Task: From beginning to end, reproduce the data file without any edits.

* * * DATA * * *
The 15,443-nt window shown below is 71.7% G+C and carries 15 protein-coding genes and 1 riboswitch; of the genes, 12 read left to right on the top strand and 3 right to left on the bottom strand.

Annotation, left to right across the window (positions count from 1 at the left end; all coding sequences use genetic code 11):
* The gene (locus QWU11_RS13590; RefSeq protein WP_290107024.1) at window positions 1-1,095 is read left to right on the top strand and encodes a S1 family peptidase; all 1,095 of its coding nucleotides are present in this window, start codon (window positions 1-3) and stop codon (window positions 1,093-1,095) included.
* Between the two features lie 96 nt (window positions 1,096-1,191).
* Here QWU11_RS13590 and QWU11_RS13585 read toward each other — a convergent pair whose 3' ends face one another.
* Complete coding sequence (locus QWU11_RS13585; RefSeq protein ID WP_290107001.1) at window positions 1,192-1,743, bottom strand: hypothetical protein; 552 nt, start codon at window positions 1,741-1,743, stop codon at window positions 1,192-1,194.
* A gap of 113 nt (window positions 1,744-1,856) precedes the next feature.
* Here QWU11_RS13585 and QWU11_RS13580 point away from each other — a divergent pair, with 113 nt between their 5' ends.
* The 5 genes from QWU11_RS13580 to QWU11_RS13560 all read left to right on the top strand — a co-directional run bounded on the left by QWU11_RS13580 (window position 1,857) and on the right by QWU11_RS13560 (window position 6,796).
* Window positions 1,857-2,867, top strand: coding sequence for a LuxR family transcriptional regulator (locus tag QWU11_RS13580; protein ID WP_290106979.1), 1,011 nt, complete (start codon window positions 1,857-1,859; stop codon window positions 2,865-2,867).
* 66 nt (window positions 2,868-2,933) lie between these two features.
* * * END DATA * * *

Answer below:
The 15,443-nt window shown below is 71.7% G+C and carries 15 protein-coding genes and 1 riboswitch; of the genes, 12 read left to right on the top strand and 3 right to left on the bottom strand.

Annotation, left to right across the window (positions count from 1 at the left end; all coding sequences use genetic code 11):
* The gene (locus QWU11_RS13590; RefSeq protein WP_290107024.1) at window positions 1-1,095 is read left to right on the top strand and encodes a S1 family peptidase; all 1,095 of its coding nucleotides are present in this window, start codon (window positions 1-3) and stop codon (window positions 1,093-1,095) included.
* Between the two features lie 96 nt (window positions 1,096-1,191).
* Here QWU11_RS13590 and QWU11_RS13585 read toward each other — a convergent pair whose 3' ends face one another.
* Complete coding sequence (locus QWU11_RS13585; RefSeq protein ID WP_290107001.1) at window positions 1,192-1,743, bottom strand: hypothetical protein; 552 nt, start codon at window positions 1,741-1,743, stop codon at window positions 1,192-1,194.
* A gap of 113 nt (window positions 1,744-1,856) precedes the next feature.
* Here QWU11_RS13585 and QWU11_RS13580 point away from each other — a divergent pair, with 113 nt between their 5' ends.
* The 5 genes from QWU11_RS13580 to QWU11_RS13560 all read left to right on the top strand — a co-directional run bounded on the left by QWU11_RS13580 (window position 1,857) and on the right by QWU11_RS13560 (window position 6,796).
* Window positions 1,857-2,867, top strand: coding sequence for a LuxR family transcriptional regulator (locus tag QWU11_RS13580; protein ID WP_290106979.1), 1,011 nt, complete (start codon window positions 1,857-1,859; stop codon window positions 2,865-2,867).
* 66 nt (window positions 2,868-2,933) lie between these two features.